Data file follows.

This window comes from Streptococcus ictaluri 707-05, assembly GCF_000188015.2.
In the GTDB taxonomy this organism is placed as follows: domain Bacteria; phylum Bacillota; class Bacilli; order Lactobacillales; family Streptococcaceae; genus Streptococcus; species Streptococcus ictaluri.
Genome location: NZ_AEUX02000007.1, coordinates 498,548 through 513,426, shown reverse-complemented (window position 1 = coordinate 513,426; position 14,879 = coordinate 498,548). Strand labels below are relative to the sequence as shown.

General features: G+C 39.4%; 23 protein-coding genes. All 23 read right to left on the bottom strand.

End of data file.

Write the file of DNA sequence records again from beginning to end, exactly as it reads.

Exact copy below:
This window comes from Streptococcus ictaluri 707-05, assembly GCF_000188015.2.
In the GTDB taxonomy this organism is placed as follows: domain Bacteria; phylum Bacillota; class Bacilli; order Lactobacillales; family Streptococcaceae; genus Streptococcus; species Streptococcus ictaluri.
Genome location: NZ_AEUX02000007.1, coordinates 498,548 through 513,426, shown reverse-complemented (window position 1 = coordinate 513,426; position 14,879 = coordinate 498,548). Strand labels below are relative to the sequence as shown.

General features: G+C 39.4%; 23 protein-coding genes. All 23 read right to left on the bottom strand.